U.S. files brief in Idaho case regarding criminal defendant's right to attorney

By Mark Iandolo | May 13, 2016

BOISE, Idaho (Legal Newsline) — The Department of Justice has announced it has filed an amicus curiae brief in the Supreme Court of Idaho in Tracy Tucker et al v. state of Idaho, et al.

In the brief, the department notes the federal position on the issue is that criminal defendants who cannot afford an attorney may bring a prospective civil lawsuit to prevent violations of their constitutional right to counsel under the Sixth Amendment.

“This country is dedicated to the idea that every single person is entitled to equal justice under the law, regardless of wealth or prominence,” said Attorney General Loretta E. Lynch. “The right to adequate counsel is an essential safeguard of our commitment to equal justice – and it is the responsibility of the states to protect that right, to uphold that principle, and to ensure that every defendant has access to competent counsel.”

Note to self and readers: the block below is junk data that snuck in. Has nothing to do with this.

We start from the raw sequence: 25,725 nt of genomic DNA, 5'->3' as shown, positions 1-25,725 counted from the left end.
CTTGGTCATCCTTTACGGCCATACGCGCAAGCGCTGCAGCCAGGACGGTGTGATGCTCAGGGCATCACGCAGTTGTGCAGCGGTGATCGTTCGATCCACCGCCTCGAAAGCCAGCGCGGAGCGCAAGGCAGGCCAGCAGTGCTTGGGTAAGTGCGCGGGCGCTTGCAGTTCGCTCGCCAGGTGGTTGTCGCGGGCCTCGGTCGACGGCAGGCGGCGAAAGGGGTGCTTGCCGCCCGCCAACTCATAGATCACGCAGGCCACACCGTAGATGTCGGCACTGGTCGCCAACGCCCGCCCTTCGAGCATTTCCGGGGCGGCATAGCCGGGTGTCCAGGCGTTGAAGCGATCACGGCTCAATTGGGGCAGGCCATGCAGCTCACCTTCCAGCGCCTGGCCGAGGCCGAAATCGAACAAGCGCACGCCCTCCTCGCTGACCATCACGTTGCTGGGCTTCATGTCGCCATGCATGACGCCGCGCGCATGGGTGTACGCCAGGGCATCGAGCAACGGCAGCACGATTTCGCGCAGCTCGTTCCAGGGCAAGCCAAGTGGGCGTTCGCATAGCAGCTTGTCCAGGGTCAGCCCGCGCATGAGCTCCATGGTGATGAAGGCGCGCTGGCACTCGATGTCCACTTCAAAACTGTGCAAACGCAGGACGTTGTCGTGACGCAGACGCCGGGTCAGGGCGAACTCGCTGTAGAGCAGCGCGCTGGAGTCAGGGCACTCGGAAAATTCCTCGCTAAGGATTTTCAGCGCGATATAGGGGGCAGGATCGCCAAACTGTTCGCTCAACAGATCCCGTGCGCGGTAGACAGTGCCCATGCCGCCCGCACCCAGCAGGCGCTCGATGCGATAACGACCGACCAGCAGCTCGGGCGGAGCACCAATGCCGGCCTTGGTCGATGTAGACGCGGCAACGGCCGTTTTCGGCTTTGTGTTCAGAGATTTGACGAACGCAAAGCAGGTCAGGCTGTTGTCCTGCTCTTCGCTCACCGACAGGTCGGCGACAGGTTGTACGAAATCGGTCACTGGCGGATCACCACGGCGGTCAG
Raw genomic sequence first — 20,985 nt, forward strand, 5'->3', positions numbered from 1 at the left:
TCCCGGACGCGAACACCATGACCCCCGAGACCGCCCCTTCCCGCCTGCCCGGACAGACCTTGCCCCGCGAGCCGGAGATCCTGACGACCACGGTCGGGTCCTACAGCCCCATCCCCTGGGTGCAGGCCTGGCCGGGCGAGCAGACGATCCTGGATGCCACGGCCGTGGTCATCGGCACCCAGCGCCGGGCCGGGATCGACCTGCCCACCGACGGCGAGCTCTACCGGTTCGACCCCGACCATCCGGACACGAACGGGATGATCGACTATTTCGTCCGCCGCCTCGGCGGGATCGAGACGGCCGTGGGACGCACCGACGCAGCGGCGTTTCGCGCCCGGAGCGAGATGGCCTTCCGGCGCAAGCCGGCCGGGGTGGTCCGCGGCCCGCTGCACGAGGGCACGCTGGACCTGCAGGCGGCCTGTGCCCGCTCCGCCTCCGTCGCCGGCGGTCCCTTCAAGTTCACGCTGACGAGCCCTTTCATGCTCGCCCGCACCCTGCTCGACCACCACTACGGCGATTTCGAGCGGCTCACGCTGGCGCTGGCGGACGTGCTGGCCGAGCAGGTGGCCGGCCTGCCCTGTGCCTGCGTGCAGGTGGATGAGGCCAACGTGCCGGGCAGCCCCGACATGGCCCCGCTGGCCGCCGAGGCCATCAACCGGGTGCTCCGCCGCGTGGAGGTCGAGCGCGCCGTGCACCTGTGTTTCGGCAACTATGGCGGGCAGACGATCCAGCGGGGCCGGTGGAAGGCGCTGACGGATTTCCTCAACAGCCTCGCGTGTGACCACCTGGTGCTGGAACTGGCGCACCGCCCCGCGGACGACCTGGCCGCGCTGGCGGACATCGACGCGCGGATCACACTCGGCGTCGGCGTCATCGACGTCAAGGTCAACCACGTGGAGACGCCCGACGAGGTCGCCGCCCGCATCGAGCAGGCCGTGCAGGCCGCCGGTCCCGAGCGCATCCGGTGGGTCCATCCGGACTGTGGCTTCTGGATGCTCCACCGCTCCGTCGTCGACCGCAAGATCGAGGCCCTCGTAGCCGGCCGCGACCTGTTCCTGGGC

The department’s goal is to ensure states uphold the U.S. Supreme Court’s ruling in Gideon v. Wainwright, which held that everyone is entitled to a lawyer, even if that cannot afford one.

“Our country and our Constitution guarantee all people – regardless of their money or their means – equal access to justice,” said deputy assistant attorney general Gregory Friel of the Civil Rights Division. “Even today, in the 21st Century, too many poor defendants find that, in reality, the promise of Gideon seems distant and out of reach as they try to navigate our legal system and secure their rights.”

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